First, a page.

We followed up with Ellis to chat about the impact of this article, her other work, and how her insights can be applied to businesses and employees working from home during the COVID-19 pandemic.
Starting with your paper, do you think stressors for newcomers are things companies are already noticing? And now you are just giving them a metaphorical toolbox of vocabulary and skills to talk about what’s going on with their new employees?
I think a toolbox is one way you can think about it. When we think about work that has impact on how businesses operate, giving people that language or that toolbox, like you said, is a really key piece of it. One way I think about my work in general, and this applies to the newcomer experience as well, is to think about a bucket or suitcase you carry with you. There are experiences that help you fill it with things that are helpful for you, like resources, and there are things like dealing with a lot of stress and demands and maybe uncertainties, which can really drain those resources. When we don’t have the resources we need, be it support, confidence, energy, it makes it hard to take risks or speak up at a meeting or ask for help when you really need it. And this can be detrimental to new employees. I think both metaphors are helpful in translating our understanding of what’s going on to something organizations might be able to use.
“If you understand the landscape of what is demanding for people, or what is going to cause them anxiety or stress, you can take measures ahead of time to help make sure things don’t spiral out of control. As supervisors, we want to create learning opportunities for new people that help them gain confidence and gain the resources to be successful.”
How would you apply this information if you are in the role of a boss or supervisor to consider these stressors for newcomers?
I think that it just sort of helps you understand the landscape as a supervisor. It helps you consider the challenges for somebody starting off in a new role. Every time I start a new class it’s kind of like being the supervisor of a bunch of students in the classroom. And I think understanding the things that are going to cause students to stumble, or what might cause them to have anxiety around performance in this class, is useful. Knowing what those things are upfront helps me mitigate them early, so I think that translates to any supervisory role. If you understand the landscape of what is demanding for people, or what is going to cause them anxiety or stress, you can take measures ahead of time to help make sure things don’t spiral out of control. As supervisors, we want to create learning opportunities for new people that help them gain confidence and gain the resources to be successful. Focusing on that is really what you are able to do once you know what you are trying to avoid.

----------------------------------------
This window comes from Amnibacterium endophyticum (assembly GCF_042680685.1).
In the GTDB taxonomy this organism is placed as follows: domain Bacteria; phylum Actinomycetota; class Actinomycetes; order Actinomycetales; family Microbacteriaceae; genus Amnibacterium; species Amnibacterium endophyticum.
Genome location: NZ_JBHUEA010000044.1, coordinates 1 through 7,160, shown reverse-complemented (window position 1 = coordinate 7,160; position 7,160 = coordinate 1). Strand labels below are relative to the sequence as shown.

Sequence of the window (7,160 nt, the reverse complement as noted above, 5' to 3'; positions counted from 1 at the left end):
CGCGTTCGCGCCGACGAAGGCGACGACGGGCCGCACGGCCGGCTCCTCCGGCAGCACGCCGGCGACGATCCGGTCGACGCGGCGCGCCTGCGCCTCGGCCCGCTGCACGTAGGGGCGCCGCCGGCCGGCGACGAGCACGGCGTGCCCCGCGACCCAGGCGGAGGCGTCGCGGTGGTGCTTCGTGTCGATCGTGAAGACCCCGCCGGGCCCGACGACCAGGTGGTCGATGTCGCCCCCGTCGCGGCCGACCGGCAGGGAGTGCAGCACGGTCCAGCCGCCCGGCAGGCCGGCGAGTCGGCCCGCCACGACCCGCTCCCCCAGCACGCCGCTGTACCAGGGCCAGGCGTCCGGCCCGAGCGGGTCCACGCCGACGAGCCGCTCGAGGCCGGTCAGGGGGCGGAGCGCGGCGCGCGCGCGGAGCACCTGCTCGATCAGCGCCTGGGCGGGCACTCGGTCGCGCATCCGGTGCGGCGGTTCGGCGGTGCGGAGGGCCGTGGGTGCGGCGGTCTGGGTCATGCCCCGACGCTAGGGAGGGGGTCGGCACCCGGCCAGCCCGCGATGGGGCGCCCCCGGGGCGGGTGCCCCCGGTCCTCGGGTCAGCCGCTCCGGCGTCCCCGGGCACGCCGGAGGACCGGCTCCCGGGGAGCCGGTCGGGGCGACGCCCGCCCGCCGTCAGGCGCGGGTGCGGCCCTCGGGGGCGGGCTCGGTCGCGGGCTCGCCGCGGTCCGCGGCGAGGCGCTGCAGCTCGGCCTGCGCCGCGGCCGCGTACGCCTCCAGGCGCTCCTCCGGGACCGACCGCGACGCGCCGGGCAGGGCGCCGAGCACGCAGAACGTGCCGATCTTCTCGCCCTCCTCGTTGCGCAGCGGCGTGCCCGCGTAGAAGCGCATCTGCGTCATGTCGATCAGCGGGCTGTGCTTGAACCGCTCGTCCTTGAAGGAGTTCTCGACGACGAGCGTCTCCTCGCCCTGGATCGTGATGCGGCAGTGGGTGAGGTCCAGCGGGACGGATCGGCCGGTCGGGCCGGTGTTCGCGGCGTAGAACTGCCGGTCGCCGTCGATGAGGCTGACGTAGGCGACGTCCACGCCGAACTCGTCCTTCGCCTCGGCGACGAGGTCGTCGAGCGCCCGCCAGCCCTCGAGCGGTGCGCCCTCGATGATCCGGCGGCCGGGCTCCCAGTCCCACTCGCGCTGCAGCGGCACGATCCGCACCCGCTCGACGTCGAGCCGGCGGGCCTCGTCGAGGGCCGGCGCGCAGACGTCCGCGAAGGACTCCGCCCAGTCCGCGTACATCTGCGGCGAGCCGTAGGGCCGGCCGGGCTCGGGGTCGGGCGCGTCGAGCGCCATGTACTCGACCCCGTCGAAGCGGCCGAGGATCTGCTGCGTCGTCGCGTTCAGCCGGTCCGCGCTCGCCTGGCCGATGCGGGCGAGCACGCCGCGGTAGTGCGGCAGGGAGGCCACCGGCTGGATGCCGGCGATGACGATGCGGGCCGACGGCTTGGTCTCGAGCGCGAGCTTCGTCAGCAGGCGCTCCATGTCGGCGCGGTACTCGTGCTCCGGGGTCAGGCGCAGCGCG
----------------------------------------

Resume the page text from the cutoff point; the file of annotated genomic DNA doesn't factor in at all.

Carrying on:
You also applied this knowledge to a recent study you did for a firm called Navis, which provides operational technologies and services in service of the cargo supply chain. What did you bring from your studies on stress and well-being to this project?
The work at Navis didn’t focus so much on newcomers. It was broader in that we were looking at wellness for employees overall. This context is challenging because the work is very time sensitive and critical, and there are already a lot of demands that people are facing. So we wanted to see how supervisors at the local level were supporting employees dealing with those things. Their People Success team had started some initiatives to build up awareness around issues of wellness, and we collaborated with them to explore what their workforce thought about Navis’ prioritization of wellness. We were ultimately able to make recommendations about how to focus and improve their programs. It was fun because it was working with an actual company, so the work had direct impact. I think that’s sort of the line or place I like to sit as an academic—doing work that is theoretically interesting and advances scientific thinking, like the Journal of Management paper, but also work that has immediate practical implications for an organization and how they do what they do. I wouldn’t want to theorize all day and never see any impact from my work!